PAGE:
It's not just a meal -- it's a connection with another human being.
That's the message state and local officials received after volunteering to support Meals on Wheels during Community Champions week. The week is part of the March for Meals, an annual month-long awareness campaign for the program.
Bonnie K. Burman, director of the Ohio Department of Aging, stopped by the Center for Older Adults in Delaware on Thursday, March 20, to help pack meals and go on a route with Meals on Wheels volunteers.
"I want to learn from the people who are delivering firsthand," she said. "I want to see our programs and our dollars in action."
Burman said she visited Delaware County largely because Council for Older Adults officials and volunteers are on the cutting edge when it comes to providing services to seniors.
"What (they) do here is kind of a microcosm of how our entire system is moving," she said.
Previously, Burman said, eldercare was seen as a one-size-fits-all proposition, with agencies and companies focusing on making it easier to provide services to the largest group of people. She said the new idea is to tailor services to the individual, which may cost more in the short run but save money over time.
Toni Dodge, nutrition program manager for the council, said Delaware County's Meals on Wheels menus served as a good example.
She said the program's clients have the choice of a hot or cold meal, plus two alternate cold entrees and one alternate hot meal. Clients also choose among 2 percent milk, skim milk, chocolate milk and orange juice.
Therapeutic meals, such as low-sodium choices, and options for different religions and cultures also are available. Volunteers also bring donated treats for seniors with pets.
Dodge said the program, funded by a mix of levy dollars, donations and state and federal support, served almost 177,000 meals in 2013. That includes meals served to "congregant clients," or seniors who meet at the Center for Older Adults and other sites throughout the county to eat with other seniors.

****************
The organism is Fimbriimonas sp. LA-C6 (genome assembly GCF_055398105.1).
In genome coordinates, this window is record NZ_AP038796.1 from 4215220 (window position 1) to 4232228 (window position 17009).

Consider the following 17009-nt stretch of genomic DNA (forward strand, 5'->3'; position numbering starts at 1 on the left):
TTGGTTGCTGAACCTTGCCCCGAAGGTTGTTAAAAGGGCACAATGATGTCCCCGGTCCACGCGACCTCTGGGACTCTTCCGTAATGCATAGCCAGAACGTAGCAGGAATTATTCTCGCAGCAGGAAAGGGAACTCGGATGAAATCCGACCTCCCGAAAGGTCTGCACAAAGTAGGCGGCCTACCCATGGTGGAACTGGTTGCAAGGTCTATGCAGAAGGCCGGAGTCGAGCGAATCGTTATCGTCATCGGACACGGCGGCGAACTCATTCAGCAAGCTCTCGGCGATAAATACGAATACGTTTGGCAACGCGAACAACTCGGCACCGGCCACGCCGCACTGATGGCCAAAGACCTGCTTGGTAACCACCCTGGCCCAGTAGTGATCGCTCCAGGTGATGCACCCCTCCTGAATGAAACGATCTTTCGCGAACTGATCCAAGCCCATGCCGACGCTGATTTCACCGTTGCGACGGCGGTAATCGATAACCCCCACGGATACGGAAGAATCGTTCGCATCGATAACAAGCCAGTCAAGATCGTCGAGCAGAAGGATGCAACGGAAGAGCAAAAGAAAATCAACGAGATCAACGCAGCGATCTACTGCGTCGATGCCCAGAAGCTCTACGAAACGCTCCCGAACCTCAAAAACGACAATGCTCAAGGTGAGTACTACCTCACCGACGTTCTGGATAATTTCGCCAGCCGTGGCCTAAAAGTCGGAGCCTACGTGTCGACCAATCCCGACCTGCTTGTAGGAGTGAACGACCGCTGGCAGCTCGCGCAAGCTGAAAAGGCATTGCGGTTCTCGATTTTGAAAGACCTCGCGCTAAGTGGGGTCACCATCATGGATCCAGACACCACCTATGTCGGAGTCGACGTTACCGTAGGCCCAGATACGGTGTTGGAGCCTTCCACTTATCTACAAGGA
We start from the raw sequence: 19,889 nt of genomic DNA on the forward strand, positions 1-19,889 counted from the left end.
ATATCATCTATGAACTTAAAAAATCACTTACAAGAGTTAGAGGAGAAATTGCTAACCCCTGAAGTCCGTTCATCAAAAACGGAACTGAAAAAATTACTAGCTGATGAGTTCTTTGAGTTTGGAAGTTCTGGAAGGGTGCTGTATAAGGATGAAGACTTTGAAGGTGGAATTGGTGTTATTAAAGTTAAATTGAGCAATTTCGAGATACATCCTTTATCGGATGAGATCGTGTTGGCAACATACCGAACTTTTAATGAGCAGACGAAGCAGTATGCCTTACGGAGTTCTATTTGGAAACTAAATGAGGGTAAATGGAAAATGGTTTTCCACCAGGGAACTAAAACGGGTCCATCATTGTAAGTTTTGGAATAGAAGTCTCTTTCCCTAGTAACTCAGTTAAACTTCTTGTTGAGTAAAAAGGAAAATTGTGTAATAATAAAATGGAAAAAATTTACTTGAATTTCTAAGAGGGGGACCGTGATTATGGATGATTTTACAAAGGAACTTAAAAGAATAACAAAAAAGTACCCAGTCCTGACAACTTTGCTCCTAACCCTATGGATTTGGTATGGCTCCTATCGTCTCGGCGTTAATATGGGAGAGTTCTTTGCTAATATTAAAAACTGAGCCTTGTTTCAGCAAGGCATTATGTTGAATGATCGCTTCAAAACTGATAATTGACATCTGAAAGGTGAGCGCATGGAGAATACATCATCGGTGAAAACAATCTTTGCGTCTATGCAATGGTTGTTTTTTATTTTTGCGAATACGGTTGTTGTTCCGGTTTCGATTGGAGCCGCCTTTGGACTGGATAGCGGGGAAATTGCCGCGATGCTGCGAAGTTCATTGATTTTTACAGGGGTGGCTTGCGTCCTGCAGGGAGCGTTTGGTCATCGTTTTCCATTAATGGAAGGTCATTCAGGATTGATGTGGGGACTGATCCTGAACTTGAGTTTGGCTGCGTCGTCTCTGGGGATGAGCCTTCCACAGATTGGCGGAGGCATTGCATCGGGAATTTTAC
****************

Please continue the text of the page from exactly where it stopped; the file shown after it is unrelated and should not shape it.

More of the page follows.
Burman said giving the seniors different menu options is a good example of what she called "flattening the hierarchy." The goal, she said, is to get the decision-making power "closest to the person who is getting the care."
When that happens, the person being served is often happier, healthier and more likely to stay in the community -- and out of a long-term health-care facility, which saves money in the long run.
About 300 volunteers, mostly other seniors, help serve the meals in Delaware County.
"Predominantly, it's going to be individuals who have retired," she said. "This is their second stage and they want to give back to the community."
Council spokeswoman Donna Meyer said the interaction between the volunteers and clients acts as a "window into the life of the individual." As the volunteers and clients learn more about each other, the volunteers have better insight into whether something is wrong, she said.
Burman agreed and said volunteers can notice changes in dress or appearance of their clients and contact relatives or other caregivers.
"This is not just about delivering a meal," she said. "It is also about making sure people are eating the meal."
Burman was joined March 20 by state Rep. Margaret Ann Ruhl (R-Mount Vernon), who said she was going on a route to "see the connections between the individuals at home and (the volunteers)."
Public officials from Powell, the city of Delaware and Delaware County's villages and townships volunteered with the program Wednesday, March 19.
Burman said Delaware County could serve as a model for other communities looking to improve their senior services.
"In Delaware County, they truly get it," she said. "They understand our brand of person-centered (care)."
For more information on Delaware County's Meals on Wheels program or volunteer opportunities, call the Center for Older Adults at 740-363-6677.